The Materials Properties in PSP

Until version X5, the Materials Properties dialog window in PaintShop Pro has stayed unchanged. With version X6, Corel introduced a new Materials Properties window with additional functionalities. However, some users didn't like this new palette as they lost some features they liked. In version X8, Corel offered the option to use the older interface. Which one is best? Let's have a look at the pros and cons of each one.

The "old" Materials Properties

Until version X5, the Materials palette was unchanged, other than the various icons under each swatch. You would have three tabs on top of the palette to let the user choose colors in different ways.

The Frame tab displays the colors with the Hue frame, and inside the frame, for the same hue, you get the different Lightness and Saturation.

The Rainbow tab displays the colors with varying Hues (vertically) and Lightness (horizontally). There is no option for Saturation variation.

The Swatches tab will display the swatches that were set by default and any additional swatches you created.

When clicking on the swatches on the right, it will trigger the Materials Properties dialog window. It will offer three tabs: Color, Gradient, Pattern.

The Color tab will be similar to the Frame tab in the Materials palette, where the Hue is determined by the outside circle, and the Lightness and Saturation will vary in the center.

This tab also offers some swatches for quick access to solid colors and you can tweak the saturation afterward.

The Gradient tab, as expected, displays the gradients available in your system.

It has all the settings you would expect to use when selecting a gradient for your project.

The Patterns tab will display all the patterns that PaintShop Pro can use, whether they are the default patterns or some you created.

For all those three tabs, you also have the option to select a Texture, with the possibility to change the Angle and Scale to what you need.

The "new" Materials Properties window

Since version X6, the Materials palette itself has not changed much. It still has the same three tabs (Frame, Rainbow, and Swatch). What has mostly changed is the Materials Properties dialog window. Let's have a closer look.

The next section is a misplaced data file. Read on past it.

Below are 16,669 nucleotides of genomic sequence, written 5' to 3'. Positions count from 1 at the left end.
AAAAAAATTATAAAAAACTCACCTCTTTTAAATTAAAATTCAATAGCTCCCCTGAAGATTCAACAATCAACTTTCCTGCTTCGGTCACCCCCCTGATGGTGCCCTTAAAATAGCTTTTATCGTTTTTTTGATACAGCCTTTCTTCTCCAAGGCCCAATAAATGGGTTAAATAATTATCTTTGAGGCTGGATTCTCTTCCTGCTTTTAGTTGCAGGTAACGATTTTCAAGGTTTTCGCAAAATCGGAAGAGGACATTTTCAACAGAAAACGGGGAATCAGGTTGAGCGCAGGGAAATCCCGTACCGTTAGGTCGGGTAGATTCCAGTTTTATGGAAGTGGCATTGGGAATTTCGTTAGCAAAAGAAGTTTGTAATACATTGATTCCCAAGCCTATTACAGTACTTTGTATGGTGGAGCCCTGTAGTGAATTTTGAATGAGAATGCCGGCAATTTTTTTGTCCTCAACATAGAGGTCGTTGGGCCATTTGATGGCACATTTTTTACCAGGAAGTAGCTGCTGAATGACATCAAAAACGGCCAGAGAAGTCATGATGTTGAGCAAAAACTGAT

Once you click on one of the swatches to change the material you want to use, the initial window looks like this:

The slider on the right determines the Lightness of a color and by default, it is set to the darkess, which turns all the colors on the wheel to black. By increasing the Lightness, we can see the colors appear.

You can move the circle in the middle to select a color. The Hue is determined by where, around the wheel, the circle will go. And you determine the Saturation based on how close to the center you are (less saturated) or closer to the outer edge (more saturated).

This dialog window also offers the user a way to select "matching" colors to create a palette. You can see what would be the complimentary color, or which colors would be in a triad.

If you want to select a color based on the RGB values, you can choose the Slider option.

But if you prefer to select a color by clicking on a swatch, you can choose the Swatch button.

Under the Gradient tab, you will see the list of gradients and the same settings as in the "classic" window, although they are organized a bit differently.

Finally, the Pattern tab will give the list of patterns available.

Which one is better?

Of course, if you are already familiar with the "classic" Materials Properties window, you might be more comfortable in using it instead of the standard one. However, the santard palette has more options for you. It might just depend on your workflow and how you need to select swatches for your project.

If you need a quick way to select color, you might like the "classic" window, because it offers swatches right on the main dialog window, instead of having to click on a different button and then scroll through more swatches. You also have the various ways to access colors on the same window, whether you prefer to choose the Hue/Saturation/Lightness or the Red/Green/Blue, without having to change the display.

If you need to select colors to compose a palette of matching colors, the "standard" window will be your friend. The addition of the complimentary, triad, and other color matching types will be a great asset for you.

If you have a LOT of gradients or patterns to choose from, the "classic" window will let you view many more of them. The standard Materials Properties window will display 6 gradients/patterns, while the "classic" view can show many more:

For the standard option, you will need to scroll to display all the supplies you have while on the "classic" palette, you can enlarge that drop-down window to look at quite a few of them. That means less scrolling to go through your whole stash.

What does your workflow look like? Which Materials Properties window would you prefer?

How to switch?

You can change the Materials palette under File > Preferences > General Program Preferences.  From there, select the Palette option and you will see the "Use classic Material Properties".

Now, it is your turn to choose (or switch) your favorite Materials Properties window.




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